Right now, things are going pretty well. (Although if you know me at all, you’ll know how terrifying that is for me to say). My husband Jefferson and I have been living (and doing well) in my parent’s basement for almost two months now, we are both thriving in our workplaces, and I finally feel like I have a stable community of people who care for me. But still, I feel…stuck. 

It shouldn’t come as any surprise to you that my husband I have some debt. Most millennials do, as university costs are outrageous and part-time jobs still pay beans. Though we are currently doing well for ourselves, there is still this big cloud of debt that hovers over me and weighs me down when everything else feels good.

I know that ‘this too shall pass.’ I know that we will not live in my parents’ basement forever, even if it feels that way right now. I know that I should be happy, or at least content, but I always have to find something to be worried about.

It feels like we will never have the means to own our own house or care for (possible) future children or live the relatively comfortable suburban life that our parents were blessed with.

It feels like we will be stuck in this same place forever. Many of my friends are not at the same stage as we are – and they don’t even want to be (and that’s totally cool). But of course, I compare myself not to them, but to the friends who own a house and have kids and get to spend time in their big beautiful backyard without worrying, ‘how long will I have to be dependant on my parents for? How long until I get my white picket fence?’

I know this is a horrible way of living and thinking. Comparison, well, you know what they say about comparison…


Yeah, there you have it. Enough said.

The thing is, I have felt this way before. Many times. When I was 14 years old, I was terrified of beginning my high school years. My family moved to a new neighbourhood and I hardly knew anyone at all. I remember sitting on the front porch of my house, staring at the little kids playing across the street, wishing I was them. Wishing I was either a carefree kid, or that I could skip ahead and already be done high school.

I remember going into my second semester of grade 11 thinking I still had so much time left and hoping, praying that I would get through the year…and the next year after that. I thought high school would never end. I thought I would never be an independent adult. I thought I would never drive and never go to university and never get a “real” job.

I remember after my first heart break, thinking I would feel that way forever. Feeling like I would never meet anyone who made me happy again. Wondering why I was destined to be “forever alone” at 19. Feeling like my life was stuck in place and would never feel any different.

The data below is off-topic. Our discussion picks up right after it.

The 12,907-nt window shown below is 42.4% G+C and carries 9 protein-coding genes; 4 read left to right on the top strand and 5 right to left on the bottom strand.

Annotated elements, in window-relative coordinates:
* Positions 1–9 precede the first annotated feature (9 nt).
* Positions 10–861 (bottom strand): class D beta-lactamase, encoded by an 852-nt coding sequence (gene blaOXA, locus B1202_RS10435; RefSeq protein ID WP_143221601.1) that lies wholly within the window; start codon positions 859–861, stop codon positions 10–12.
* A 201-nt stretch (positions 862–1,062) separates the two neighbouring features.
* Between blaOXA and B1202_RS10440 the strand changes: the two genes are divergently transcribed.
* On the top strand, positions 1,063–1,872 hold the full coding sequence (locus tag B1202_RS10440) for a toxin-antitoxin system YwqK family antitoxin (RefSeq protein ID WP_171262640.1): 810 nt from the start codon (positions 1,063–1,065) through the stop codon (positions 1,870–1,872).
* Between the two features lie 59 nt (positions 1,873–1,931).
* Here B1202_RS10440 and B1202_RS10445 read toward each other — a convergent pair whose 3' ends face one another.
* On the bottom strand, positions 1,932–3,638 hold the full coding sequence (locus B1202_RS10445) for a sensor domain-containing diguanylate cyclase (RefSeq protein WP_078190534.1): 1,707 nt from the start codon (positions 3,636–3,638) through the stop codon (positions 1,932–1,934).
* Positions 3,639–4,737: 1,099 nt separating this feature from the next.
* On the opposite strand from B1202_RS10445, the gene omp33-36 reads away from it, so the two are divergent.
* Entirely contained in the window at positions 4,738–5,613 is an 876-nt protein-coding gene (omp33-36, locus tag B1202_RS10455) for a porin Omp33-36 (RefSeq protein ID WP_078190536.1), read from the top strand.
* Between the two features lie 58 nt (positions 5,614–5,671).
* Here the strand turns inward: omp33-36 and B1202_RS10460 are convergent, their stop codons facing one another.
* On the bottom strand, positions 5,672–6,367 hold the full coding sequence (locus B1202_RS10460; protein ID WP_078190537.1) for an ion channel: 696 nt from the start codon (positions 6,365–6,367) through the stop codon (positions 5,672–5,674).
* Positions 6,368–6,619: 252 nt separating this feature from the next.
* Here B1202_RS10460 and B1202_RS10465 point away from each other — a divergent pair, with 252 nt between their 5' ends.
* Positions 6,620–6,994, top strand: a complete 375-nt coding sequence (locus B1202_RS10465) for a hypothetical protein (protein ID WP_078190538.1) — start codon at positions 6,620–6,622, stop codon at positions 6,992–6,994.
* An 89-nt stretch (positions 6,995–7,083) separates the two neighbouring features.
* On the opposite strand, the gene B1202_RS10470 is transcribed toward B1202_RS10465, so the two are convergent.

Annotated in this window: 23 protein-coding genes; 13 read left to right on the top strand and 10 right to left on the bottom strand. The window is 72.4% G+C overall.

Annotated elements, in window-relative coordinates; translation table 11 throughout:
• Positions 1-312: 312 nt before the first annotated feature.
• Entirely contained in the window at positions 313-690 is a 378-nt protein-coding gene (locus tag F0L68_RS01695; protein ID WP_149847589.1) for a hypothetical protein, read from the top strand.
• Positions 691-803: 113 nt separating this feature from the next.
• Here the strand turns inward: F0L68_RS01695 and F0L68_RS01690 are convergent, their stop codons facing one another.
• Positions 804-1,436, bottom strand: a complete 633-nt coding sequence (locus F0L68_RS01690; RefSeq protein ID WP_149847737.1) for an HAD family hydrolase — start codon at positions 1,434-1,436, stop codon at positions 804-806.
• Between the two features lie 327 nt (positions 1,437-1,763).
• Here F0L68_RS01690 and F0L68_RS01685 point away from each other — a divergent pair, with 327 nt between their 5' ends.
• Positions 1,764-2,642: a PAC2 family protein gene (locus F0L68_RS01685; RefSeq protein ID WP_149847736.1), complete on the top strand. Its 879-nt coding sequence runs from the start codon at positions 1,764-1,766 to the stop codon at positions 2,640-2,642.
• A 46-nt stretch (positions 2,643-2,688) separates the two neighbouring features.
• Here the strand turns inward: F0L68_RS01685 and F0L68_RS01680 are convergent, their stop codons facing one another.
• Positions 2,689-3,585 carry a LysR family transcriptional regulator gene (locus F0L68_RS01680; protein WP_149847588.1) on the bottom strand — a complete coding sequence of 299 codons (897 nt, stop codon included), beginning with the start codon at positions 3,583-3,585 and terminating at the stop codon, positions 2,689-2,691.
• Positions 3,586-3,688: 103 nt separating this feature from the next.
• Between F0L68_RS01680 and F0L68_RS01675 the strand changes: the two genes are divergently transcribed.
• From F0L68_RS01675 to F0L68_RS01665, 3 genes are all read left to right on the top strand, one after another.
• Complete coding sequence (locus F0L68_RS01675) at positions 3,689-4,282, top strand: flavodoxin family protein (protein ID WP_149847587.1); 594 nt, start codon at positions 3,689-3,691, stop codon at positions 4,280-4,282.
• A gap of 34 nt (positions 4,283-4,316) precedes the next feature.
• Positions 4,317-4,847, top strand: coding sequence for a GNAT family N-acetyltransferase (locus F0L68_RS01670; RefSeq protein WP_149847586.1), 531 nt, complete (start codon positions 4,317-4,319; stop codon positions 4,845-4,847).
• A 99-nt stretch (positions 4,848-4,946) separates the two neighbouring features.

I remember when I got engaged to Jefferson, feeling like the wedding day would never come. Like we were stuck in some time warp and being engaged was ‘totally the worst.’

I remember literally four months ago when Jefferson interviewed for, you guessed it, the job he has now, and we thought time had not just slowed down but moved backward as we waited to hear what would become of his first interview.

But when I look back at those times, I can’t help but laugh at myself…and also resist the urge to build a time machine just so I can go back and slap myself. High school was not an awesome experience for me, but I made tons of hilarious memories and still have close friends I met during those years.

My grade 12 year was actually one of the best, and it was the one I thought would feel like the longest time of my life.

When I was 19, crying in my room for hours, I thought my life was over. But now, I’m so happy I went through that because a) we were not right for each other, and heart break is a totally normal thing to go through, and b) I learned so much about myself through that relationship and grew more than I could have ever imagined. It also gave me a much-needed push to look after myself and pursue my own interests and friends.

That ‘horrible’ time I was engaged? I wish I could go back and enjoy it! I was so stressed the entire time I missed out on all the fun I could have had wedding planning with my mom or just enjoying the care-free moments with my now-husband.

And four months ago…yes, that was really stressful. But I was so stressed out that I did not get the chance to enjoy my last few months living in the first house my husband and I called our own (even if it was rented).

I look back at those times, how much simpler they seem, and I feel jealous of younger me.

I know that five years from now, I will look back at the time I lived at my parents’ house in jealousy. We don’t pay rent or buy groceries or even cook most of our own meals. I get to spend my mornings with the sunshine poking through kitchen windows drinking espresso with my mom. I get to go shopping in the afternoons with my dad and stay up late laughing with my brother when Jefferson works late.

I have to keep reminding myself that this moment will eventually become a memory and knowing me, I’ll get nostalgic about it real quick.

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